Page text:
ABSTRACT

The Woodford Shale is anecdotally assumed to be the major source of oil for plays in the Anadarko Basin, including the stacked oil and condensate play in the southcentral Oklahoma oil province (SCOOP). However, there is little published geochemical work to confirm this assumption. This study set out to identify a characteristic geochemical fingerprint for the Goddard Formation, another potential source rock in the SCOOP, to determine if the Goddard is contributing to oil accumulations within the SCOOP. The Upper Mississippian Goddard Formation has been a target for unconventional production in SCOOP since 2012. Published geochemical interpretations for the Goddard Formation are still limited, and this study represents the first detailed oil–source rock correlation for the Goddard in the SCOOP area.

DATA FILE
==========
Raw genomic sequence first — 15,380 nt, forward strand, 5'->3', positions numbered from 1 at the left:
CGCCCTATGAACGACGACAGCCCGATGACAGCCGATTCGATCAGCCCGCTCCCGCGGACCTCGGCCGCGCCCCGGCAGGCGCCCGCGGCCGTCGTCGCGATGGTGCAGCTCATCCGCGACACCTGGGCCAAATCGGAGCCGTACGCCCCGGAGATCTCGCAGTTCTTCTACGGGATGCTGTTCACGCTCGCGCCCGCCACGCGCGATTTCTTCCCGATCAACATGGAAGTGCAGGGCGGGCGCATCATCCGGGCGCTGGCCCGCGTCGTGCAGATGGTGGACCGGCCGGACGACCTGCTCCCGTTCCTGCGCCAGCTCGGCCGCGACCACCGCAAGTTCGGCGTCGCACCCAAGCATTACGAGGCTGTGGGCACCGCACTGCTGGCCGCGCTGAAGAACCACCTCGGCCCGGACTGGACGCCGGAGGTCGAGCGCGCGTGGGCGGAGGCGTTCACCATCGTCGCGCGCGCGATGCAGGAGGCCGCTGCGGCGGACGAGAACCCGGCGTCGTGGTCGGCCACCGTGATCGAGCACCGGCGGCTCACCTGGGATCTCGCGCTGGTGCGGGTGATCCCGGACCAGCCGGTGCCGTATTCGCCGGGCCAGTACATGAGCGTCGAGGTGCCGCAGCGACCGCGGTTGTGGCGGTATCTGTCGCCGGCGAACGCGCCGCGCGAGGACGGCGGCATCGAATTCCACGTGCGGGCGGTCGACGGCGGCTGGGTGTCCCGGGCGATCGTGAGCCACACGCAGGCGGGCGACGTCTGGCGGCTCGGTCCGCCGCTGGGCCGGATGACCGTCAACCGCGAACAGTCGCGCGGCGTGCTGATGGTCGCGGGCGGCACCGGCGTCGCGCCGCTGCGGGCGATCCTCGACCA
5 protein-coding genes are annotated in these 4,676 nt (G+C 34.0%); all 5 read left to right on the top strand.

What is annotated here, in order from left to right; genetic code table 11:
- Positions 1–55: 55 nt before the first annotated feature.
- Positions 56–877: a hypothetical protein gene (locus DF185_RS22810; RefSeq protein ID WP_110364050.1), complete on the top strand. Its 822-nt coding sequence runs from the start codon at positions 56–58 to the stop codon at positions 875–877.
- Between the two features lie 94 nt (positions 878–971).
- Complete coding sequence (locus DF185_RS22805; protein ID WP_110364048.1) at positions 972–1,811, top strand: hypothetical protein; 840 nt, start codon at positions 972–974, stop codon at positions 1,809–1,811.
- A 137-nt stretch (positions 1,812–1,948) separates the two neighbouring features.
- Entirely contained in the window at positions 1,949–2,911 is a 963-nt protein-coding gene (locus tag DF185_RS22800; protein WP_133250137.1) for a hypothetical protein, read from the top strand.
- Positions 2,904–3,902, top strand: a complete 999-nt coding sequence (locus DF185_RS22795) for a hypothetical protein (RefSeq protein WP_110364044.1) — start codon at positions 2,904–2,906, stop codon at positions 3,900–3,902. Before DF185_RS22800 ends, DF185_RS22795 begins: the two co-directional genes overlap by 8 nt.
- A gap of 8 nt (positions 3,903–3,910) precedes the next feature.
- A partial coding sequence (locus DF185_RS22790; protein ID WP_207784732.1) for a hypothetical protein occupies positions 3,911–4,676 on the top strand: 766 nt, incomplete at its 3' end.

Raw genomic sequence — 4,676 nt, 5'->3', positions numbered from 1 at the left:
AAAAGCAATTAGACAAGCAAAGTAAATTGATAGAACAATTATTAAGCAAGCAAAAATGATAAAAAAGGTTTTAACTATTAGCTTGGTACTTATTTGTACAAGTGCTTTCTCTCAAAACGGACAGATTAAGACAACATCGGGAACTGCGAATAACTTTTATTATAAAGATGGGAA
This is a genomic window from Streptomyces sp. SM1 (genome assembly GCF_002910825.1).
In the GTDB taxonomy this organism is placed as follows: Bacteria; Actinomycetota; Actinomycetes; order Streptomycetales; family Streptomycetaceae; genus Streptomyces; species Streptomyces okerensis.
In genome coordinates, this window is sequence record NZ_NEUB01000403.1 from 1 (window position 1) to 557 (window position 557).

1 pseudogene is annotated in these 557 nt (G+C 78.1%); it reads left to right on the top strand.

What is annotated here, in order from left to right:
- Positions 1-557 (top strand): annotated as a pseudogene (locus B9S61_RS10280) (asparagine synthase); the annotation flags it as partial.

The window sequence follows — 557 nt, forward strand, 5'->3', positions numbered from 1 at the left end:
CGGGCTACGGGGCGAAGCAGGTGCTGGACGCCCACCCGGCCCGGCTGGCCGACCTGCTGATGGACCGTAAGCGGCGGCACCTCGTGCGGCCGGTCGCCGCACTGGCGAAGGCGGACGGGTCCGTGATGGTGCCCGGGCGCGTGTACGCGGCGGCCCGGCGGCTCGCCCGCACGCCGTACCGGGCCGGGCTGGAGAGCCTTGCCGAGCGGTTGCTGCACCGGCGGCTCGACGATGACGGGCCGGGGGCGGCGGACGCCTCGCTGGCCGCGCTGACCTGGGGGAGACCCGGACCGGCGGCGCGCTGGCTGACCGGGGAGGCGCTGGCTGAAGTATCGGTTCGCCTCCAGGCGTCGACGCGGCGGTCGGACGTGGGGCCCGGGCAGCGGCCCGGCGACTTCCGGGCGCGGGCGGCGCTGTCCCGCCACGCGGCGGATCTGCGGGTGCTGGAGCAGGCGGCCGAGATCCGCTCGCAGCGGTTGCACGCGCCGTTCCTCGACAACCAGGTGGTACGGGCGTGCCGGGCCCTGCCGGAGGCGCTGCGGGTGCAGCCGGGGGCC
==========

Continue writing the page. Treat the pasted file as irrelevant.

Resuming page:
The most characteristic geochemical signature of the Goddard extracts is a predominance of tricyclic terpanes relative to the hopanes in the mass-to-charge ratio 191 chromatogram, possibly related to enrichment via thermal stress or a unique source signature. Additional distinctive signatures were also identified for the triaromatic steroid hydrocarbons, sesquiterpenoids, and steranes. The biomarker fingerprints of SCOOP oils are nearly identical with those of the Goddard extracts in this study. Oils in the SCOOP, therefore, appear to originate from a Mississippian source, such as the Goddard rather than the Woodford. This observation demonstrates the value of oil–source rock correlation studies and suggests that there may be effective source rocks in the Anadarko Basin that have been overlooked in the past and should be re-evaluated in detail.

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